Gov. Jay Inslee is calling on his state Department of Health to strengthen enforcement of private psychiatric hospitals, and make its findings more accessible to the public, in response to a Seattle Times investigation.

“It is clear to me that our existing regulatory structures are inadequate for ensuring that new, privately run facilities are meeting the levels of transparency, safety and quality that patients and their families deserve,” Inslee wrote in a letter to Department of Health Secretary John Wiesman this week.

The directive marks a shift in tone for Inslee, who has supported the expansion of private psychiatric hospitals in a state that has long been short of treatment options. In his letter, the governor suggested revisiting the role of for-profit psychiatric companies.

“I am deeply troubled at the prospect of corporations exploiting gaps in our oversight systems to profit from vulnerable Washingtonians and hard-working hospital staff,” he wrote.

As private psychiatric hospitals have expanded in Washington state, with more than 850 new beds approved since 2012, some have repeatedly failed to meet regulatory requirements and put patients and their own staff at risk, The Times found. Hospitals are only required to disclose specific types of serious harm to the Department of Health and face no penalty for failing to do so in Washington, unlike other states.

Private psychiatric hospitals reported 15 “adverse events” over three years to the department. Over the same period, The Times found 350 incidents in which patients or staff were assaulted, suffered an injury, attempted suicide, escaped or died suddenly.

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While many states publish hospital inspection reports online, Washington state only discloses them in response to a public-records request. The Department of Health hasn’t taken an enforcement action on a psychiatric hospital in more than 13 years, opting to encourage compliance without penalties.

“Do we have all the tools we think we should have? No,” Wiesman said in an interview Thursday. He expressed particular concern about newly opened psychiatric hospitals, saying “it’s a time when more scrutiny certainly might be in order.”

The regulator is exploring a range of administrative and legislative changes, Wiesman said. Among the options: A provisional license for new hospitals that would come with more frequent inspections; the ability to issue civil fines; requiring psychiatric hospitals to report a broader range of safety incidents, including all deaths; and the authority to temporarily take over management of a troubled facility, akin to the power the state has for nursing homes.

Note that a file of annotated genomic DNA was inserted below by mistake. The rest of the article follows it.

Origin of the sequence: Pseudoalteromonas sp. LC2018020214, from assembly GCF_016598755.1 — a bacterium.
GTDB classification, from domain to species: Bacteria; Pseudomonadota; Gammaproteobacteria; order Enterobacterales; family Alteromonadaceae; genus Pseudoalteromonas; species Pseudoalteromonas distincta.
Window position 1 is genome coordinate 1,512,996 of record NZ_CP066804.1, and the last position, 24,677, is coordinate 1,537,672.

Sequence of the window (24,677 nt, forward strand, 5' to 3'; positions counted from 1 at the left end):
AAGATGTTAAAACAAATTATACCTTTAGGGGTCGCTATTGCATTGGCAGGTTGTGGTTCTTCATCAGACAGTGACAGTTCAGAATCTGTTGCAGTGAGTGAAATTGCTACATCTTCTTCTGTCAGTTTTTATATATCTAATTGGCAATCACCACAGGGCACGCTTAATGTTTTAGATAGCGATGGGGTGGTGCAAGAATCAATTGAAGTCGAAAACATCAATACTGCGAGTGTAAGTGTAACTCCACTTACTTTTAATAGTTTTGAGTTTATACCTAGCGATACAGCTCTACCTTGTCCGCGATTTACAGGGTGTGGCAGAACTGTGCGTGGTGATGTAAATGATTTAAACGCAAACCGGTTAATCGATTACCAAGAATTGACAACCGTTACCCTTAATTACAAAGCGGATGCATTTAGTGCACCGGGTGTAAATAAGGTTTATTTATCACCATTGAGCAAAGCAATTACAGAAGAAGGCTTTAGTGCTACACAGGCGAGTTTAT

The department already has authority to put restrictions on a hospital’s license, but Wiesman said such an action could have unintended consequences and also could be challenged in court.

“It’s a really, really heavy hammer that perhaps puts a lot of other patients at risk, and it doesn’t happen immediately,” he said.

The Times reported in August that regulators found violations at Smokey Point Behavioral Hospital on 12 inspections over 15 months. The hospital’s operator, a for-profit company called US HealthVest, recently opened a second psychiatric hospital in Lacey.

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In approving the new hospitals, the Department of Health conducted a limited review of a predecessor company run by the same executive team, called Ascend Health. The regulator examined accreditation decisions by The Joint Commission, a nonprofit that vets hospital quality, but it didn’t review serious violations at two Ascend hospitals in other states found by government inspectors.

A Massachusetts health-care system that is partnering with US HealthVest to build a new psychiatric hospital said it would conduct a review of the for-profit firm following The Times’ report.

US HealthVest has said that “all of our hospitals have been fully compliant with all state and federal regulations.”

Inslee, in his letter, called for the department to “ensure a more thorough review of an applicant’s previous record and history.” He also asked the department to accelerate its plans to post inspection reports on its website, and Wiesman said he hopes they will be available in two months. The Times has posted dozens of the reports online.

Wiesman said the department is also considering requiring psychiatric hospitals to report when someone dies.

At Cascade Behavioral Hospital in Tukwila, The Times found at least seven patients died or suffered injuries that caused or contributed to their deaths over 19 months. Cascade has said these and other safety incidents are isolated cases and “not at all reflective of the overall quality of care, patient experience and community public health benefit provided by our clinicians to thousands of patients annually.”

Over a decade, private psychiatric hospitals have reported 23 adverse events to the department that involved serious injury or death. On Wednesday, the regulator said it couldn’t determine how many resulted in death “because the information reported by health care facilities as defined in the law does not differentiate between death and serious injury.” It identified two of the deaths of Cascade patients found by The Times.

Inslee Letter to Wiesman 091119 (PDF)

 

Inslee Letter to Wiesman 091119 (Text)